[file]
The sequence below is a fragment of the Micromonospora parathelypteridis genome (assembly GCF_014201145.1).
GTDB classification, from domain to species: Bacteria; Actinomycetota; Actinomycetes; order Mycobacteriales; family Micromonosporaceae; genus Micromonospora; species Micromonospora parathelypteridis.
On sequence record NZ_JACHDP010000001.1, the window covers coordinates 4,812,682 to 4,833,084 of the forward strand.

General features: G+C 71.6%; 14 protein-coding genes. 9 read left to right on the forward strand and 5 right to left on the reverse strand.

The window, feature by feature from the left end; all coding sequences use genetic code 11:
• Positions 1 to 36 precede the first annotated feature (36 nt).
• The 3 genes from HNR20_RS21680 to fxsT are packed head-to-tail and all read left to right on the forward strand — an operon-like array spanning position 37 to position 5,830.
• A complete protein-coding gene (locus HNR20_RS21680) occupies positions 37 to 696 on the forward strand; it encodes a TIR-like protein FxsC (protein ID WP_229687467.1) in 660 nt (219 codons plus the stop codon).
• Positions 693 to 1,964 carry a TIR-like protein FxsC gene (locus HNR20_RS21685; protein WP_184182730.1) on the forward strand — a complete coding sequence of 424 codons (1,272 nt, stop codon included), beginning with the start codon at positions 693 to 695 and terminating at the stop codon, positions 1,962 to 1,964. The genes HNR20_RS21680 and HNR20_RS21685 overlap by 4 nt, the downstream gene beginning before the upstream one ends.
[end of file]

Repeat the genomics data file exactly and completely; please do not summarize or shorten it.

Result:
The sequence below is a fragment of the Micromonospora parathelypteridis genome (assembly GCF_014201145.1).
GTDB classification, from domain to species: Bacteria; Actinomycetota; Actinomycetes; order Mycobacteriales; family Micromonosporaceae; genus Micromonospora; species Micromonospora parathelypteridis.
On sequence record NZ_JACHDP010000001.1, the window covers coordinates 4,812,682 to 4,833,084 of the forward strand.

General features: G+C 71.6%; 14 protein-coding genes. 9 read left to right on the forward strand and 5 right to left on the reverse strand.

The window, feature by feature from the left end; all coding sequences use genetic code 11:
• Positions 1 to 36 precede the first annotated feature (36 nt).
• The 3 genes from HNR20_RS21680 to fxsT are packed head-to-tail and all read left to right on the forward strand — an operon-like array spanning position 37 to position 5,830.
• A complete protein-coding gene (locus HNR20_RS21680) occupies positions 37 to 696 on the forward strand; it encodes a TIR-like protein FxsC (protein ID WP_229687467.1) in 660 nt (219 codons plus the stop codon).
• Positions 693 to 1,964 carry a TIR-like protein FxsC gene (locus HNR20_RS21685; protein WP_184182730.1) on the forward strand — a complete coding sequence of 424 codons (1,272 nt, stop codon included), beginning with the start codon at positions 693 to 695 and terminating at the stop codon, positions 1,962 to 1,964. The genes HNR20_RS21680 and HNR20_RS21685 overlap by 4 nt, the downstream gene beginning before the upstream one ends.